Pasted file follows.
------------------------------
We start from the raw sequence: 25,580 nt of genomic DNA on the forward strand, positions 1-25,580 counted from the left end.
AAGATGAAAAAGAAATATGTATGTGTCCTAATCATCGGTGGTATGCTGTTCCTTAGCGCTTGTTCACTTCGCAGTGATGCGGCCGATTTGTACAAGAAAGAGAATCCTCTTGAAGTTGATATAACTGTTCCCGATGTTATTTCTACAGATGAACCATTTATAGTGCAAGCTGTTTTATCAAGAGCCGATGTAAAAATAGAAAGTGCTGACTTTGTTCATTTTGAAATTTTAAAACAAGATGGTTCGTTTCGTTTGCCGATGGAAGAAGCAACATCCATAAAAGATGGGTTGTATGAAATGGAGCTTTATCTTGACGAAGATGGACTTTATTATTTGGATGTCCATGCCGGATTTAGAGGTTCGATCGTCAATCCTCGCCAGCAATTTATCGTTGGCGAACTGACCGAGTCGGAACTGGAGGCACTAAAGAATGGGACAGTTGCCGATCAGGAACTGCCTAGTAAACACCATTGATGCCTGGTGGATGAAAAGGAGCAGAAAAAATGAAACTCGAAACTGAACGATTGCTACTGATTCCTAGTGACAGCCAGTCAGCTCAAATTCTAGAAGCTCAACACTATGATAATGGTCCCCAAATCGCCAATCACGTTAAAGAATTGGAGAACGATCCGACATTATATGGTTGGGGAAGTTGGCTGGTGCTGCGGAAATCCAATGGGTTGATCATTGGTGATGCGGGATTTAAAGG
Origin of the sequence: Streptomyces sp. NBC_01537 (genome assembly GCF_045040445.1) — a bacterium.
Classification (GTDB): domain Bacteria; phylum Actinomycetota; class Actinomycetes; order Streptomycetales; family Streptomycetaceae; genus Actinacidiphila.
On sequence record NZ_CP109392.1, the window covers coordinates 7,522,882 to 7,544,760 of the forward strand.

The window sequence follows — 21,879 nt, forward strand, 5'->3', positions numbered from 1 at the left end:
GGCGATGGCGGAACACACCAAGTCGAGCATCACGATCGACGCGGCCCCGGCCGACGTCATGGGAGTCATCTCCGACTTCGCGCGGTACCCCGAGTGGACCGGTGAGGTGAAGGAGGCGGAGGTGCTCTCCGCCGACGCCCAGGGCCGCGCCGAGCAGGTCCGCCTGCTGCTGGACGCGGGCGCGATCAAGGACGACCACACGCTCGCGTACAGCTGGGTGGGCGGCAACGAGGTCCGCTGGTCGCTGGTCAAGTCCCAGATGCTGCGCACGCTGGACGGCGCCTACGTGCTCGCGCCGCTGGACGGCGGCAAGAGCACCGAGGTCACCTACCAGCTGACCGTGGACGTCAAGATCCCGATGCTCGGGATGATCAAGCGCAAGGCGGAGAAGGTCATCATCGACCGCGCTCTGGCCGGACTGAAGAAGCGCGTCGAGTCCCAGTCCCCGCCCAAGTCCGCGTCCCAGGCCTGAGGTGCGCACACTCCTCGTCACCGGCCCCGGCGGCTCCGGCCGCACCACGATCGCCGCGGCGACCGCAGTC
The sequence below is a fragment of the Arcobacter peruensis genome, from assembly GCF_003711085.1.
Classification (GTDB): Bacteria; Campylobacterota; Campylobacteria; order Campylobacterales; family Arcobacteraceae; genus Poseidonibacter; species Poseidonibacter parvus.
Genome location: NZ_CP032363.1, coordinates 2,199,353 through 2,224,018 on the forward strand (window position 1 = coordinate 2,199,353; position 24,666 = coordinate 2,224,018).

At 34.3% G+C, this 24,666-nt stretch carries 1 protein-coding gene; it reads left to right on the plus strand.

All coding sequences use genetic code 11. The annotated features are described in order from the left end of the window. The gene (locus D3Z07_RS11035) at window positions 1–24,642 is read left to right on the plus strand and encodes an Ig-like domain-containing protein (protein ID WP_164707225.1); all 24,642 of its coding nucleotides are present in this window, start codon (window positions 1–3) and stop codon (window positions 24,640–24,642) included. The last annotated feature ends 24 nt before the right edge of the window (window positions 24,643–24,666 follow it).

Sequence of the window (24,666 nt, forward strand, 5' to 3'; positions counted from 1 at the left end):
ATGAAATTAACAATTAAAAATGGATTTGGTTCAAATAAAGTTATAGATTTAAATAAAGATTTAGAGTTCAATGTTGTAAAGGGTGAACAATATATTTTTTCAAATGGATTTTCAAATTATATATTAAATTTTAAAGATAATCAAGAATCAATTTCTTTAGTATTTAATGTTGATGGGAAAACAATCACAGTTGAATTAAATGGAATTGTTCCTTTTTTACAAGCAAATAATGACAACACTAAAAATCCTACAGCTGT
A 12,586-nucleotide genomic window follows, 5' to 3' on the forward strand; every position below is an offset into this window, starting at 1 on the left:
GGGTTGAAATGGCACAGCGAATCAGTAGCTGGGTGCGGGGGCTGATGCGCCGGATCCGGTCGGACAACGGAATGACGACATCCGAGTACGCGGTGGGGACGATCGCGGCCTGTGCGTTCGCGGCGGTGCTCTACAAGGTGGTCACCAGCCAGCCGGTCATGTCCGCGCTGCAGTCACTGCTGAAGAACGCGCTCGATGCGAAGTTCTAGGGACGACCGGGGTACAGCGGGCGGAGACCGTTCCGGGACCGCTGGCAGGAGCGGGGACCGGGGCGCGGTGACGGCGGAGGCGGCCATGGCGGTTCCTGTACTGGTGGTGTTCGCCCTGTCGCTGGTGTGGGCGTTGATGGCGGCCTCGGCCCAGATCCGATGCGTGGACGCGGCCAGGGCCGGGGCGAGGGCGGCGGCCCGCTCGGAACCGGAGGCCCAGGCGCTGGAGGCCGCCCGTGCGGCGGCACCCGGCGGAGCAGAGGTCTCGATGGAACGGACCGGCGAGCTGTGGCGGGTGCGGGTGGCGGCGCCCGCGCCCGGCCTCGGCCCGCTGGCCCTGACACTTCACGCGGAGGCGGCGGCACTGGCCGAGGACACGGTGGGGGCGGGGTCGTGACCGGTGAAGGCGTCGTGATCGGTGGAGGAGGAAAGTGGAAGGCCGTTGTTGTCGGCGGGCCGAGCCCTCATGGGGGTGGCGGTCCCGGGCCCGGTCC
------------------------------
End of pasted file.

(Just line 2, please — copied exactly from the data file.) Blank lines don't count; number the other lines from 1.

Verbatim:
AAGATGAAAAAGAAATATGTATGTGTCCTAATCATCGGTGGTATGCTGTTCCTTAGCGCTTGTTCACTTCGCAGTGATGCGGCCGATTTGTACAAGAAAGAGAATCCTCTTGAAGTTGATATAACTGTTCCCGATGTTATTTCTACAGATGAACCATTTATAGTGCAAGCTGTTTTATCAAGAGCCGATGTAAAAATAGAAAGTGCTGACTTTGTTCATTTTGAAATTTTAAAACAAGATGGTTCGTTTCGTTTGCCGATGGAAGAAGCAACATCCATAAAAGATGGGTTGTATGAAATGGAGCTTTATCTTGACGAAGATGGACTTTATTATTTGGATGTCCATGCCGGATTTAGAGGTTCGATCGTCAATCCTCGCCAGCAATTTATCGTTGGCGAACTGACCGAGTCGGAACTGGAGGCACTAAAGAATGGGACAGTTGCCGATCAGGAACTGCCTAGTAAACACCATTGATGCCTGGTGGATGAAAAGGAGCAGAAAAAATGAAACTCGAAACTGAACGATTGCTACTGATTCCTAGTGACAGCCAGTCAGCTCAAATTCTAGAAGCTCAACACTATGATAATGGTCCCCAAATCGCCAATCACGTTAAAGAATTGGAGAACGATCCGACATTATATGGTTGGGGAAGTTGGCTGGTGCTGCGGAAATCCAATGGGTTGATCATTGGTGATGCGGGATTTAAAGG